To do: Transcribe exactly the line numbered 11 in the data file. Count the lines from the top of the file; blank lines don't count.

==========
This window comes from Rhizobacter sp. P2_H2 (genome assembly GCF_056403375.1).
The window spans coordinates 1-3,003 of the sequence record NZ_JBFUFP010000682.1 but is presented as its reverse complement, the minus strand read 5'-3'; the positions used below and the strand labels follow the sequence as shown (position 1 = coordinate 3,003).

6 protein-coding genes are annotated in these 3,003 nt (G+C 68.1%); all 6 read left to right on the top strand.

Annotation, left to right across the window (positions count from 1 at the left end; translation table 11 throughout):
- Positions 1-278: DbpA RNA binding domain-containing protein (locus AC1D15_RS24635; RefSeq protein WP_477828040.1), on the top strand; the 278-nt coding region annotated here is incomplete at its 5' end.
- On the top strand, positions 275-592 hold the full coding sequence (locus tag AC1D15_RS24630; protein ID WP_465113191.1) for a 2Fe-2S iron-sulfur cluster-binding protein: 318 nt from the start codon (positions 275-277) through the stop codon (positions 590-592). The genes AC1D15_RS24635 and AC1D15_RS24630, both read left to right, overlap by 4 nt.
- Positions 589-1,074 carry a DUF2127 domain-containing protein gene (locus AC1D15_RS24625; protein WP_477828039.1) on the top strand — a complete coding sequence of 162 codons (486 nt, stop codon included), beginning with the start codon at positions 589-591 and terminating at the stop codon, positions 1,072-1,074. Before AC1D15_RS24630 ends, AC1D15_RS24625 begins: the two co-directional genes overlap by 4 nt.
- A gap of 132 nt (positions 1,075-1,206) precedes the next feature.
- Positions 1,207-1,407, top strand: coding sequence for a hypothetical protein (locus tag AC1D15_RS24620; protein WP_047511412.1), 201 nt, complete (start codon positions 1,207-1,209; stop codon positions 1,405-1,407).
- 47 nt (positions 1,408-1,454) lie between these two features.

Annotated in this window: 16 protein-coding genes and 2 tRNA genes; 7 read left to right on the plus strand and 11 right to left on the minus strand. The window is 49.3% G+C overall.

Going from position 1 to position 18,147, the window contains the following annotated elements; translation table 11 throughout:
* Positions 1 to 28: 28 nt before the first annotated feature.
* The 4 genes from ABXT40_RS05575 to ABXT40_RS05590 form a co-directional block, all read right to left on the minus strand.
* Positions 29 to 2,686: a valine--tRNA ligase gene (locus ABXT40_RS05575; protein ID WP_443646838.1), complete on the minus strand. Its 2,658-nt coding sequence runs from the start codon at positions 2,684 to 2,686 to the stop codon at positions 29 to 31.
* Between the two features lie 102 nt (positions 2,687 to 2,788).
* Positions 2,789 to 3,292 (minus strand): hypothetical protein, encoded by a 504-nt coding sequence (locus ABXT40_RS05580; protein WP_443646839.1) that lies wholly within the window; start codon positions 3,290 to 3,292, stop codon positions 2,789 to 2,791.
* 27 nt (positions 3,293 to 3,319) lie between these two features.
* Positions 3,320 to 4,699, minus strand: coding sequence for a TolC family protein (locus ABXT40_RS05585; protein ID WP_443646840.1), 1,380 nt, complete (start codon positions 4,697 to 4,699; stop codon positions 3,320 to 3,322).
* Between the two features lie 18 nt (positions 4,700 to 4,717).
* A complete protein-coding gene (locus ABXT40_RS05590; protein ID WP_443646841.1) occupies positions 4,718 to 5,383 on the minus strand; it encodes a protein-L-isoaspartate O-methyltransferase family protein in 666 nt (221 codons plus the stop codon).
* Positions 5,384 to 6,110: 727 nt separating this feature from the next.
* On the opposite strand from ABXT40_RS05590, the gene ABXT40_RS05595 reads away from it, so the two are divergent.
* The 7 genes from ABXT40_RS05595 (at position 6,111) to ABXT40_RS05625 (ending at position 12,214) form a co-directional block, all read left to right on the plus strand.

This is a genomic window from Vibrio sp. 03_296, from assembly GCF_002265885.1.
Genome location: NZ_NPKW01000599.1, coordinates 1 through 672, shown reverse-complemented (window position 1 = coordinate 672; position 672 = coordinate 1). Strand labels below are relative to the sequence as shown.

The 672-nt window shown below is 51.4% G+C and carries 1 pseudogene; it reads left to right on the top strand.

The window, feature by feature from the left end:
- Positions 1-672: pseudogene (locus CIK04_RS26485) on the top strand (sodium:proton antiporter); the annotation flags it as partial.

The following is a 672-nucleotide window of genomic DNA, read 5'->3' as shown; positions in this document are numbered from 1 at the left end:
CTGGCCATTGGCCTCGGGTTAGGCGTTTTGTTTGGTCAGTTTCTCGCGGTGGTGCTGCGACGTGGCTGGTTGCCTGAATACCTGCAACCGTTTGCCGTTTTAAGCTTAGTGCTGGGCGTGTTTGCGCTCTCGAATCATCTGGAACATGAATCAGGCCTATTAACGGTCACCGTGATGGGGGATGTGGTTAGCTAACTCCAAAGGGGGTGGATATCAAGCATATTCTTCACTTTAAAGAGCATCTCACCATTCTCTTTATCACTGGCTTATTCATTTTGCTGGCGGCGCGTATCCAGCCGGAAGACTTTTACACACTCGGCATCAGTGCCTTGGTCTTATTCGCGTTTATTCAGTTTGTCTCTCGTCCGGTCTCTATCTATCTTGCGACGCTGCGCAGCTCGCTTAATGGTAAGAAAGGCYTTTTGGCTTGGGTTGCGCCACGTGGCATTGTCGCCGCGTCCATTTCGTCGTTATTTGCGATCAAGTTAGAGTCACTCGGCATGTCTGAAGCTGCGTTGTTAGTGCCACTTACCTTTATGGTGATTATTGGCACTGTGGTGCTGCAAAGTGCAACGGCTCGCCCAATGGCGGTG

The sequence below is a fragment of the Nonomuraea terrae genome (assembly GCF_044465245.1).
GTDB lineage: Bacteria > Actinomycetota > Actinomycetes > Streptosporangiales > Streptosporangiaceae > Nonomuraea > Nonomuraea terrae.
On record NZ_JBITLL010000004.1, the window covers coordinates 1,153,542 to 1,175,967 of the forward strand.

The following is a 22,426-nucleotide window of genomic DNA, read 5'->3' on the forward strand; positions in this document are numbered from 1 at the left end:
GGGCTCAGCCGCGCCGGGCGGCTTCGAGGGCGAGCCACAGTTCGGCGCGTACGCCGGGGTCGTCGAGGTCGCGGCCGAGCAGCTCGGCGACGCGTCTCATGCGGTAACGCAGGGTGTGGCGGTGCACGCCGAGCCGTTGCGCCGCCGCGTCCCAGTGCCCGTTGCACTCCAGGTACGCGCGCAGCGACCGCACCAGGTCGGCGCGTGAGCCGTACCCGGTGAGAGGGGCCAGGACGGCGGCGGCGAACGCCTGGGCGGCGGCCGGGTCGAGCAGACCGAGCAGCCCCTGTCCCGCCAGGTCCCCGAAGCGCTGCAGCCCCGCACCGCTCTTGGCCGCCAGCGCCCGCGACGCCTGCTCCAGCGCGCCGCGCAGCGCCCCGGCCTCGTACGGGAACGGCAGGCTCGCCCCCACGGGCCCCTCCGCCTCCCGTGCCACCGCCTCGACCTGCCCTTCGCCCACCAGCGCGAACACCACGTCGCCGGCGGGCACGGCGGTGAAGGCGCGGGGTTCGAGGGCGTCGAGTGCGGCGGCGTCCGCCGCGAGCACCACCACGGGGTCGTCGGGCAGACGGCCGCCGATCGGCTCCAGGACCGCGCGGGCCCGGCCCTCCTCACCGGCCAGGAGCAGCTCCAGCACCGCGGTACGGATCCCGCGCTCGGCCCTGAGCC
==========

Annotated in this window: 16 protein-coding genes and 2 tRNA genes; 7 read left to right on the plus strand and 11 right to left on the minus strand. The window is 49.3% G+C overall.